• Julie Fischer

Special Diets for Autism & ADHD: Do They Help?

Ten years ago, my son was diagnosed with Asperger’s Syndrome, an autism spectrum disorder (ASD). He has made tremendous progress over the past decade, in large part due to holistic, nutrition-based therapies. The knowledge base on autism and other neurodevelopmental, learning, and behavioral conditions has advanced significantly during that time as well. One area of research that has received quite a bit of increased attention is the use of special diets for autism and Attention-Deficit/Hyperactivity Disorder (ADHD) symptoms. Do these diets help, and if yes, how? That’s what we’ll explore in this post.


Diets for autism and ADHD, such as the gluten-free, casein-free (GFCF) diet and Feingold diet, have been a regular topic of discussion in parent groups for two decades. However, only in recent years have researchers produced evidence to support what parents and practitioners have known for some time: dietary interventions can make a big difference for kids with neurodevelopmental, learning and behavioral challenges.


What does the research say about special diets for autism & ADHD?

1. Gastrointestinal problems are common in ASD & ADHD

Numerous studies confirm that gastrointestinal (GI) issues are common in ASD and ADHD. Kids diagnosed with these conditions frequently experience chronic constipation, diarrhea, and abdominal pain. In addition, these GI symptoms often coincide with mood and behavioral changes. Researchers note that pain and discomfort frequently manifest as disruptive behavior, especially in children who can’t express themselves verbally. Studies have found that the GI problems common in ASD and ADHD are often the result of imbalances in gut bacteria, food sensitivities, or insufficient digestive enzymes. Dietary modifications and nutritional supplements can help address these GI issues and reduce associated mood/behavioral symptoms.


2. Gut health (and gut bacteria) plays a key role

A recent review of 24 research studies on gut microbiota in ASD and ADHD underscores the role of gut health in these conditions. Researchers have found that individuals with ASD and ADHD have variations in gut bacteria that differ from their neurotypical peers. While the studies note a stronger association between gut health and ASD symptoms, ADHD-associated bacterial variations have also been reported. A disrupted gut microbiome can negatively affect brain function via the gut-brain axis. This in turn affects behavior and learning ability. Additionally, the research shows that dietary interventions can reduce symptoms of both ASD and ADHD, perhaps by balancing gut bacteria.


3. Food allergies and sensitivities are more common in ASD & ADHD

Research shows that kids with ASD or ADHD experience significantly higher rates of food allergies and sensitivities than their typical peers. A large multi-year study that included data from close to 200,000 children found that food allergies are more than twice as common among autistic children. Research on the connection between food sensitivities and ADHD symptoms dates back to the 1970s. As this body of research has grown, it shows an average response rate to elimination diets (i.e., diets eliminating common allergens/sensitivities) among children with ADHD of 49%.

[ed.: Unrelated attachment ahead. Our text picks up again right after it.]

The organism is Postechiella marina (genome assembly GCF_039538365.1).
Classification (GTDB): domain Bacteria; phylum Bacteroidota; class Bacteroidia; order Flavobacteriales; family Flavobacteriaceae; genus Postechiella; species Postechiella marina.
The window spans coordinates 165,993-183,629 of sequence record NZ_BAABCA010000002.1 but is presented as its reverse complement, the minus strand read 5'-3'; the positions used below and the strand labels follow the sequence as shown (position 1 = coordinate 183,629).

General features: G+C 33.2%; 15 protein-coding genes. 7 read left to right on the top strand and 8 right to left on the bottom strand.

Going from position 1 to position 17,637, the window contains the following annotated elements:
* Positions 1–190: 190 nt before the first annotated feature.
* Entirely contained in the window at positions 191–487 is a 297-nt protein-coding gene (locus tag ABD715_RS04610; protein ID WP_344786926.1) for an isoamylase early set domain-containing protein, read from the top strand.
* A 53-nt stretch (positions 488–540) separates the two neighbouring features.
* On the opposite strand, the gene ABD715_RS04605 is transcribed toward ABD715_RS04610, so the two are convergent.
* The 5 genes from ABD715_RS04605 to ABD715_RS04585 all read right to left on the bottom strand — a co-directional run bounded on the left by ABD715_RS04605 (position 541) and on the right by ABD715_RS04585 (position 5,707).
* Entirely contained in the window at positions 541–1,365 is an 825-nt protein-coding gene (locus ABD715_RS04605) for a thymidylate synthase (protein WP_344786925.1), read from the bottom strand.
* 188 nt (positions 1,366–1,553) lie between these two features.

4. Dietary changes are associated with both cognitive and behavioral improvements

Dietary modifications have been linked to improvements in both ASD and ADHD symptoms. A randomized, controlled 12-month trial found that a gluten-free, casein-free, soy-free diet improved autism symptoms and non-verbal IQ in a significant percentage of autistic children and adults. The research shows that restriction and elimination diets are also effective for a subset of children with ADHD. Removal of food additives (i.e., artificial colors and preservatives) appears to be the most effective dietary intervention for ADHD. However, research has shown that diets that restrict foods based on an individual’s IgG food sensitivity test results also lead to significant improvements on the ADHD rating scale. As dietary modifications support better brain function, this can lead to improvements in attention, memory, and social/communication skills. Additionally, individuals who respond to dietary intervention generally experience a balancing effect on mood, mental health, and overall functioning.


How can you determine whether a dietary change will help?

The best way to find out whether diet may be contributing to symptoms is to do an elimination diet. This involves removing common allergenic foods and additives for a specific period of time. After the elimination period, the next step is to reintroduce foods, one at a time, to gauge reactions. The final step is to modify the diet as needed to remove identified sensitivities and prevent potential nutritional deficiencies. While an elimination diet does involve some planning and effort, it’s the most reliable way to determine whether a dietary change will be beneficial. Plus, it’s safe and should not require any extra expense. I’ll cover elimination diets in more detail in a future blog post!


If you’d like individualized dietary/nutritional support, I’d love to connect with you! My specialty is creating effective nutritional strategies to support brain functioning, mood, and behavioral health and I especially enjoy working with families of children with autism and ADHD. Visit my Work With Me page to learn more.

Julie Fischer Nutritionist and autism mom

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